A recent report compiled by the state Department of Natural Resources shows Wisconsin residents recycled more than 830,000 tons in 2013. That’s a 79,000 ton increase over 2012 figures.
Brad Wolbert, DNR Recycling and Solid Waste Section chief, says we recycle more than what is required by law. “Wisconsinites do a great job recycling by and large. We think of it as kind of an ethic that Wisconsinites have. Most of us have grown up recycling and all of our communities have recycling programs, so it just comes naturally to us.”
In a recent statewide survey, 96 percent of respondents identified themselves as having some level of commitment to recycling … which keeps useful materials out of landfills and incinerators.
Wolbert also points to the economic impact of recycling. “We think of it as something that’s good for the environment, but it’s also good for business and industry and for jobs. The materials that we return to the stream of commerce to recycle support jobs.”
Wisconsin recovers 242 pounds of recyclable material per person, including paper products, containers, electronics, tires, appliances, cardboard, and junk mail. Some recyclables should not be put in the curbside bin, such as batteries, light bulbs, pharmaceuticals.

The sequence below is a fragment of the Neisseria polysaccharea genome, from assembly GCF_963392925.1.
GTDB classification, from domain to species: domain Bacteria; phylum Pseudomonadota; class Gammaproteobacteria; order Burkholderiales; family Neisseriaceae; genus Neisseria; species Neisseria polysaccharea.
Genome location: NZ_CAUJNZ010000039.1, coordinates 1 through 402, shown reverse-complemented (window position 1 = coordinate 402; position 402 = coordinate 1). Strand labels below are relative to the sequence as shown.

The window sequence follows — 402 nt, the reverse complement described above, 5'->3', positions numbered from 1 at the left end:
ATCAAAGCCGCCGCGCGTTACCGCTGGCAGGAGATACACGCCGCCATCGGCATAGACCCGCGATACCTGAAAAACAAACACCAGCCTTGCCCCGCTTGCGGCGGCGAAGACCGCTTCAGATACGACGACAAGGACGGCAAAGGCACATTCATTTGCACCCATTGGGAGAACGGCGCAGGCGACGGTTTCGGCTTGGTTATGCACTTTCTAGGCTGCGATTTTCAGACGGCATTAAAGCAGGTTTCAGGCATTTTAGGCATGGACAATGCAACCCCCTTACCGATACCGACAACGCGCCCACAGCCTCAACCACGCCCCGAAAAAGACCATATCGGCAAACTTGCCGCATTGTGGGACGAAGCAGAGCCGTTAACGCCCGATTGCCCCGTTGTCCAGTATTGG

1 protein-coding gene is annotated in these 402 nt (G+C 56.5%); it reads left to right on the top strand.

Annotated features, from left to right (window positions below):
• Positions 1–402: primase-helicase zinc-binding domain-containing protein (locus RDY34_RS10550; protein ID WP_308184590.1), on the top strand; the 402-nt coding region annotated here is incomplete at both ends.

There is a substantial amount of materials that get recycled but is not included in the 830,000 figure. That means the number of items and weight of material being recycled in our state is much more than those passing through a materials recovery facility (MRF).
Wolbert explains that other types of facilities exist to handle certain types of recyclables. For example, he says, oil-based paint and solvents are recovered through clean sweep programs and are recycled or recovered to burn for energy. Electronics are generally handled separate from the MRFs, as are pharmaceuticals, plastic bags, fluorescent light bulbs, car batteries, and tires. Some scrap metal also has its own system of recovery. This means the weight of recyclables in Wisconsin amounts to much more than the DNR’s figure of 830,000 tons.
State recycling experts say the conveniences of recycling lead to higher participation. One thing that makes recycling easier is the idea of ‘single stream’ recycling collection,” in which all recyclables are deposited in the same bin; another convenience is easy curbside collection.
Saturday is America Recycles Day, bring awareness to the benefits of recycling.